Hillary ClintonHillary Rodham ClintonFive big Trump narratives to watch NBC: Russia setting up dossier on Trump Chelsea Clinton attends Muslim solidarity rally in NYC MORE is ready to run on President Obama’s record when it comes to the economy.
Clinton allies say that if the former secretary of State does in fact announce a second bid for the presidency this year, they expect that she’ll tether herself to a main slice of Obama’s legacy.
But even as Clinton embraces Obama’s economic record, they expect her to telegraph that more needs to be done to help the middle class, a message Obama will highlight in his State of the Union address later this month.
They also predict that Clinton will present policies distinct from those of the Obama administration she served, and even her own husband’s administration, which is regularly credited with presiding over years of strong economic growth.
This tack, allies say, will allow her to to carve out her own identity and provide her with the opportunity to speak about education, making housing more affordable and helping younger Americans find jobs and build her own narrative.
“She'll be running armed with the current information and with programs and plans and polices that she wants to support,” said Ellen Tauscher, the former congresswoman who serves as undersecretary for Arms Control and International Security Affairs at the State Department under Clinton.
Democratic strategist Jim Manley said that he expects Clinton to “keep pretty close to the administration’s basic economic policies. But, he added, “I wouldn’t be surprised if she found ways to exploit the growing debate on economic equality.”
One longtime Clinton ally agrees with that sentiment. This source said Clinton would argue for “a Main Street platform that combines certain kinds of tax reform, trade agreements and investment strategies, perhaps fashioned around overarching goals.”
“This is an approach that a Republican candidate could choose to take too; what will matter is who does it best,” the ally said.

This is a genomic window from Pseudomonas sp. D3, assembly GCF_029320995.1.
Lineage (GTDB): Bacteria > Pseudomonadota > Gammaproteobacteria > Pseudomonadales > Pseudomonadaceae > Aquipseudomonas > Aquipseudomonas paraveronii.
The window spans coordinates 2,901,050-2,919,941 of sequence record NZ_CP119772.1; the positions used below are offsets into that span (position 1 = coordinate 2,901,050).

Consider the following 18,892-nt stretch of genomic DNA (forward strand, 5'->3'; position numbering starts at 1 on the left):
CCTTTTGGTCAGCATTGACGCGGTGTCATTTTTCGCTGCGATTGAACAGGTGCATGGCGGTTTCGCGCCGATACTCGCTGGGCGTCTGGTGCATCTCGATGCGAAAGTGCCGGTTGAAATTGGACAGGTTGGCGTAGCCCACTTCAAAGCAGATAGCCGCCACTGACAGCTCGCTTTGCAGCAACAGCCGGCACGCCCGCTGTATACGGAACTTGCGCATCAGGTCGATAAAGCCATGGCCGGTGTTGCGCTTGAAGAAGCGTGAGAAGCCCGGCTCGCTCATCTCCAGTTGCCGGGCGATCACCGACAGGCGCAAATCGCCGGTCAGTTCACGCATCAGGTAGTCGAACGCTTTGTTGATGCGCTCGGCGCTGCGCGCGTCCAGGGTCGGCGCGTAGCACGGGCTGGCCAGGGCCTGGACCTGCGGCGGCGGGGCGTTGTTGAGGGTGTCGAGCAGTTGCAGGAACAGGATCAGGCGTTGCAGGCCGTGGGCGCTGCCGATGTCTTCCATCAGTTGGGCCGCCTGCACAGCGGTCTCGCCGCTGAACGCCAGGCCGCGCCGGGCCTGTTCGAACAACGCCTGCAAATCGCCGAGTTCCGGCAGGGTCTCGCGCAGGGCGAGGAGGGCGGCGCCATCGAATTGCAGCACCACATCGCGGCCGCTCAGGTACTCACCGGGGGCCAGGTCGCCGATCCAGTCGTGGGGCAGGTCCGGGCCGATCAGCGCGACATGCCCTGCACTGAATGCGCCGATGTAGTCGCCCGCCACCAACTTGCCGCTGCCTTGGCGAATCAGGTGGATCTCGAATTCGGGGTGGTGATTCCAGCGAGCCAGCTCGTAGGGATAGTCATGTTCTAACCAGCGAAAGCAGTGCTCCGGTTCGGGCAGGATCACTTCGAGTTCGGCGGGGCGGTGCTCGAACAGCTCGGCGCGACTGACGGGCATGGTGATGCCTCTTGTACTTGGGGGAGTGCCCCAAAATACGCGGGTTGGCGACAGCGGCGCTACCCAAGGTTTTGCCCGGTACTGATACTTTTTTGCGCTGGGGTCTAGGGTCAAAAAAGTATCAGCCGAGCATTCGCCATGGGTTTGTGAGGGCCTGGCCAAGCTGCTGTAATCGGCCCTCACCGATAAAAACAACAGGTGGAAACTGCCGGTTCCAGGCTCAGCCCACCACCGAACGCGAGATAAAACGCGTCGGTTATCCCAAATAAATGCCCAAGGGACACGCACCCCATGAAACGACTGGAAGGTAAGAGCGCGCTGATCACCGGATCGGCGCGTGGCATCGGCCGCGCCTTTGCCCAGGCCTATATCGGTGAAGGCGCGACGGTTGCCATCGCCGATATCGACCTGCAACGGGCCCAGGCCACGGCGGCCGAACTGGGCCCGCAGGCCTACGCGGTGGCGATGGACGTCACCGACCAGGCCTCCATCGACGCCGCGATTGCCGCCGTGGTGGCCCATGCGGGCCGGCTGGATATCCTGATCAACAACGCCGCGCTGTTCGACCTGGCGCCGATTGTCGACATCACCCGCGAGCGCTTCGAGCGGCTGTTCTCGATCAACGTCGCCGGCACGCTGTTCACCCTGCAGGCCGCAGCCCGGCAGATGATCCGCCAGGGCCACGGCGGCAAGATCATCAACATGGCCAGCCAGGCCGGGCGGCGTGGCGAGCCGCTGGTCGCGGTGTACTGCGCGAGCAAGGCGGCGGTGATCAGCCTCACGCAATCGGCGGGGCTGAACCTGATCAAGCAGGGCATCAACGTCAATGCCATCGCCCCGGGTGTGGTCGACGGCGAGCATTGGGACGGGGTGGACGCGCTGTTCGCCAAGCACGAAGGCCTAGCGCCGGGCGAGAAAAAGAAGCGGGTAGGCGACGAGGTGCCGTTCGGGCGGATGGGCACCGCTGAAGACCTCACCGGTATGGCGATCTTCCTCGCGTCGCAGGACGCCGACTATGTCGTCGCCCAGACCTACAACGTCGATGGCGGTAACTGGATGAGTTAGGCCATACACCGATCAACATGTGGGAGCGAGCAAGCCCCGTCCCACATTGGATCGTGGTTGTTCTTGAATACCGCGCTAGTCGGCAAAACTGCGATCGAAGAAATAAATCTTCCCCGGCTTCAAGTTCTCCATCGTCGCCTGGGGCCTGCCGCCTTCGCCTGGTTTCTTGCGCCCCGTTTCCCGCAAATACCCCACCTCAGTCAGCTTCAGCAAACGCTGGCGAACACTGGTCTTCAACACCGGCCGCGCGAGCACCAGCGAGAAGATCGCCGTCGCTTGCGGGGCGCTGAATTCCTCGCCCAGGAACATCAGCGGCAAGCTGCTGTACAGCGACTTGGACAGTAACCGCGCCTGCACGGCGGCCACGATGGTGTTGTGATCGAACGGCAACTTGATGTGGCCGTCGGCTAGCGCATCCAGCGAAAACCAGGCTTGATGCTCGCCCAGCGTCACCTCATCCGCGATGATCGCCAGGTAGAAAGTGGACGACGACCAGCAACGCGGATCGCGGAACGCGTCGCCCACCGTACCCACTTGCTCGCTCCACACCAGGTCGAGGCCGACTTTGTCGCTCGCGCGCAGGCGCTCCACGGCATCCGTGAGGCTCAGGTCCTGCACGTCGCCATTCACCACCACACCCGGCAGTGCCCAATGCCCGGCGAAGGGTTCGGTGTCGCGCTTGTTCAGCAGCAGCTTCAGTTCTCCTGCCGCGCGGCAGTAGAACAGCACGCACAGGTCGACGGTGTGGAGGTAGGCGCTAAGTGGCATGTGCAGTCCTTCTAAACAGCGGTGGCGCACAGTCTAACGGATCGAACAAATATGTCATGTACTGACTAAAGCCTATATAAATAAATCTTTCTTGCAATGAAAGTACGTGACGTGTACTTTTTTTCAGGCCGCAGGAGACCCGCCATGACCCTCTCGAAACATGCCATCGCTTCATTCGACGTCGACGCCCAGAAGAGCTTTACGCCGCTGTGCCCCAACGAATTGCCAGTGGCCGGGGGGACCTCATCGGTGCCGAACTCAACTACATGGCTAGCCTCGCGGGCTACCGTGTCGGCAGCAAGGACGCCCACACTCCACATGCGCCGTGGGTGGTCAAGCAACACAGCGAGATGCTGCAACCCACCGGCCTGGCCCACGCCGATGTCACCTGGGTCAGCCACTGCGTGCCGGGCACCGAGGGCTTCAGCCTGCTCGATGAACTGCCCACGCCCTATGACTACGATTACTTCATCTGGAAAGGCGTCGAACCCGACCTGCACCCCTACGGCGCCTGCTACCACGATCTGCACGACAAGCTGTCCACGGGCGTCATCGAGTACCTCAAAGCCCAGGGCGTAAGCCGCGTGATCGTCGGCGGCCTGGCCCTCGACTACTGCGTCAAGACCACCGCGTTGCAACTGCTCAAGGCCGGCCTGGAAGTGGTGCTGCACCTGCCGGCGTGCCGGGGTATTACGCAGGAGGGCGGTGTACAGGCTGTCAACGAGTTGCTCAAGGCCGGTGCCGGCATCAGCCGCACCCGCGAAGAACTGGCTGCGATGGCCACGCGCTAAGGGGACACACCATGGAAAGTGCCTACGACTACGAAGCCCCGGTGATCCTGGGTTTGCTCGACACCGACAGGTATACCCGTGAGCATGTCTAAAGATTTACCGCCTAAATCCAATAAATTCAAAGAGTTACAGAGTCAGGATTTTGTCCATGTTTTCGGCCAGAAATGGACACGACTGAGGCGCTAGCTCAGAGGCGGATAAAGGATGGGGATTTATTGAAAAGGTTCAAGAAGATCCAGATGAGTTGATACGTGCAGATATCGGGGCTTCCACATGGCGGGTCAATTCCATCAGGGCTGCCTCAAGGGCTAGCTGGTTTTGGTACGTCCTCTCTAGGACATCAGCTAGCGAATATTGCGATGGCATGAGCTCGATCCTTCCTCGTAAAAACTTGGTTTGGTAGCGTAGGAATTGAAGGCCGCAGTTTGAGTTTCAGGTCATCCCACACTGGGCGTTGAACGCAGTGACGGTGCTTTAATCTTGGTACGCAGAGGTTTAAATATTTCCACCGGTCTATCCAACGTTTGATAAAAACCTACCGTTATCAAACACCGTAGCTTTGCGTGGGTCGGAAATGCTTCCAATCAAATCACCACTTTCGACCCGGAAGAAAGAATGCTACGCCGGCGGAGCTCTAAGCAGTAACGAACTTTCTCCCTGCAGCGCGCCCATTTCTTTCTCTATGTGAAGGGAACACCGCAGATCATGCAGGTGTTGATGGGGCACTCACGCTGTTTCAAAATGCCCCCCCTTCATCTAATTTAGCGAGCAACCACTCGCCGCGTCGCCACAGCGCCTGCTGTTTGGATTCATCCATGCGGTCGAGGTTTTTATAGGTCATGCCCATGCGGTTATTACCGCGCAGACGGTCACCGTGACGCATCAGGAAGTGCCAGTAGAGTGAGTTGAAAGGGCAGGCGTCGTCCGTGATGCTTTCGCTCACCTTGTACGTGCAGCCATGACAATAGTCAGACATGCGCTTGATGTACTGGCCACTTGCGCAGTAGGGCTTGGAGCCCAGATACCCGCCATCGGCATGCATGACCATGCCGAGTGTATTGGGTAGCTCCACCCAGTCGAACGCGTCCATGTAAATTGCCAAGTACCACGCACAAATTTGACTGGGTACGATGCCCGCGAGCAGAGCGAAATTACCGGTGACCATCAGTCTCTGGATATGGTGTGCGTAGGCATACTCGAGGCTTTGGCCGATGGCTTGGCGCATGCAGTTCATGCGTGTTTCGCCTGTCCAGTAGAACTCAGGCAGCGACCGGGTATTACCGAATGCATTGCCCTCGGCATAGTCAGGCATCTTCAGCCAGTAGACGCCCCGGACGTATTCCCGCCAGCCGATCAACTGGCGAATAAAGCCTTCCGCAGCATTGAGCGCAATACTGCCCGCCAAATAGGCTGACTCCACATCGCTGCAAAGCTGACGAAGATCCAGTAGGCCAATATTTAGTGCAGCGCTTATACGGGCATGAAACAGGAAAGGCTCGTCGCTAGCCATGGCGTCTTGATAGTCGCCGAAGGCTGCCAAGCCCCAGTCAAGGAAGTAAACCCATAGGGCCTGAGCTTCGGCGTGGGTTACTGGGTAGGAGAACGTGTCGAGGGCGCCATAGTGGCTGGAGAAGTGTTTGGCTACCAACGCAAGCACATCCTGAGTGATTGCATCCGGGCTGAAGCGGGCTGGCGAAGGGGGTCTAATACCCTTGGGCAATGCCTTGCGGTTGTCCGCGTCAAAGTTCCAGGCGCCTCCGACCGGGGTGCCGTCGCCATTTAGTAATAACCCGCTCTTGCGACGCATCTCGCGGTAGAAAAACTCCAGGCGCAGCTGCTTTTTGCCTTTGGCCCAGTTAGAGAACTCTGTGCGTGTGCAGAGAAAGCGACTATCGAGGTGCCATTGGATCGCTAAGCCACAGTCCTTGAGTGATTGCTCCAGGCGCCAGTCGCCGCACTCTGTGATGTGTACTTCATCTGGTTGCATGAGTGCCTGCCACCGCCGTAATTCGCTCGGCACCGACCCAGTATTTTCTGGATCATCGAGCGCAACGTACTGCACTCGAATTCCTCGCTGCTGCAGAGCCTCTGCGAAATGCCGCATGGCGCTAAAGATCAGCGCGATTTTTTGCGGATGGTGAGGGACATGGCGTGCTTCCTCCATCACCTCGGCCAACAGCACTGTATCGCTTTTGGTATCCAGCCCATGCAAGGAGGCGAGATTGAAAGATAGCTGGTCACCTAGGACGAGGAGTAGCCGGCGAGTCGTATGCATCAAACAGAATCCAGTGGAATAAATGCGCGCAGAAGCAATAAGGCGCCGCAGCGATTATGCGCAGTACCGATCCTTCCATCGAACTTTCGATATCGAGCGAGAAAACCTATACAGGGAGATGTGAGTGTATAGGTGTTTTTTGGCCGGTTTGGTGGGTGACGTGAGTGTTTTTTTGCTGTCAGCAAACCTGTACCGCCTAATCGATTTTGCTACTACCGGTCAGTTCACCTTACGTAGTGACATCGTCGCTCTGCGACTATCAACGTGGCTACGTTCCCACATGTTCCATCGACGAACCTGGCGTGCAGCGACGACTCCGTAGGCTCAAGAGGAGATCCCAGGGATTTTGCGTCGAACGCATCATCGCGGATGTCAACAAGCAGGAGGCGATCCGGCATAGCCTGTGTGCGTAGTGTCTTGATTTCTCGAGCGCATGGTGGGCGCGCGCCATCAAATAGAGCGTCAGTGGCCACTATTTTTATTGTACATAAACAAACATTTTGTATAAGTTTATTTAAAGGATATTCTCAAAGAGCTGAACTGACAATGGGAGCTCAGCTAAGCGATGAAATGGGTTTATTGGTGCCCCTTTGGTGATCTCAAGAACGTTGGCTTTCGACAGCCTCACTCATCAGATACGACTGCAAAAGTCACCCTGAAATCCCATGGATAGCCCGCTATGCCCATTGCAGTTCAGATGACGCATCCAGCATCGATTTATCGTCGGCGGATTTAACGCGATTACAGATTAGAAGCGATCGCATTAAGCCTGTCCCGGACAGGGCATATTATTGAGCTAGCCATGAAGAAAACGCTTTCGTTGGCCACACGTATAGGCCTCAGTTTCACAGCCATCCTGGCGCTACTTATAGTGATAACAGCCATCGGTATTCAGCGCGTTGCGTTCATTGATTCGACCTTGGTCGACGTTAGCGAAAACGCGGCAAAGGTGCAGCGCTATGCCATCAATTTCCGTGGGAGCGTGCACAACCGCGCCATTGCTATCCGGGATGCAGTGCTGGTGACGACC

Republicans—from the RNC to the superPAC America Rising-- are already working to portray Clinton as a third term for Obama.
“She has no choice but to own the Obama economic agenda because she has been in lock-step with him on it ever since 2008,” Tim Miller, the executive director for America Rising, said Friday.
Miller said healthcare will fall under Obama’s economic package and Clinton has no choice but to own that piece as well. The bookHRC State Secrets and the Rebirth of Hillary Clinton, revealed that the secretary of state played a role in pushing along Obamacare. She voiced her support for it in a cabinet meeting and spoke to lawmakers about the issue, even though Secretaries of State rarely get involved in domestic matters.
“He took her healthcare plan and then she whipped votes for it,” Miller said. “There is no path for her to distance herself from him on it.”
Clinton allies say they are aware that Republicans will do everything to tie her to Obama's policies.
But as Tauscher cautioned, Republicans have to be careful invoking that Clinton could be a third term Obama because Democrats could very easily say that Jeb Bush or other Republican candidates could be a third term for George W. Bush, who was president during the economic meltdown.
The Democratic National Committee was quick to strike back at Jeb Bush’s intentions to run for president on Friday, putting out a release accusing the Bush team of being “the same people who not once but twice were at the helm as our nation headed into recessions, one of which was our worst economic crisis since the Great Depression.”
The plan to embrace Obama’s economic record differs from Clinton’s approach to Obama on foreign policy.
Even though she serves as Obama’s secretary of state, she has made a point of highlighting her differing views and strategies on Syria. In an interview with The Atlantic, she said that the administration’s decision not to get involved in the Syrian conflict was a “failure.”
People in Clintonworld have also signaled recently that she would have taken a different approach to ISIS.
“You never want to be a Monday morning quarterback on these issues because who knows how things would ultimately turn out but Obama has been passive on these issues,” one former Clinton aide told The Hill in September. “She would have taken a more aggressive approach.”
When it comes to the economy though, Clinton could face a different set of challenges in a Democratic primary.
Progressives have bashed her support of Wall Street and have insinuated that she cares more about protecting the well-heeled over the middle class.
But Tauscher pushed back at that notion calling that debate “distracting.”
“The question should be how do we get a Main Street thriving and doing well and how do we get a responsible Wall Street that is stimulating jobs,” she said. “It’s not an either or.”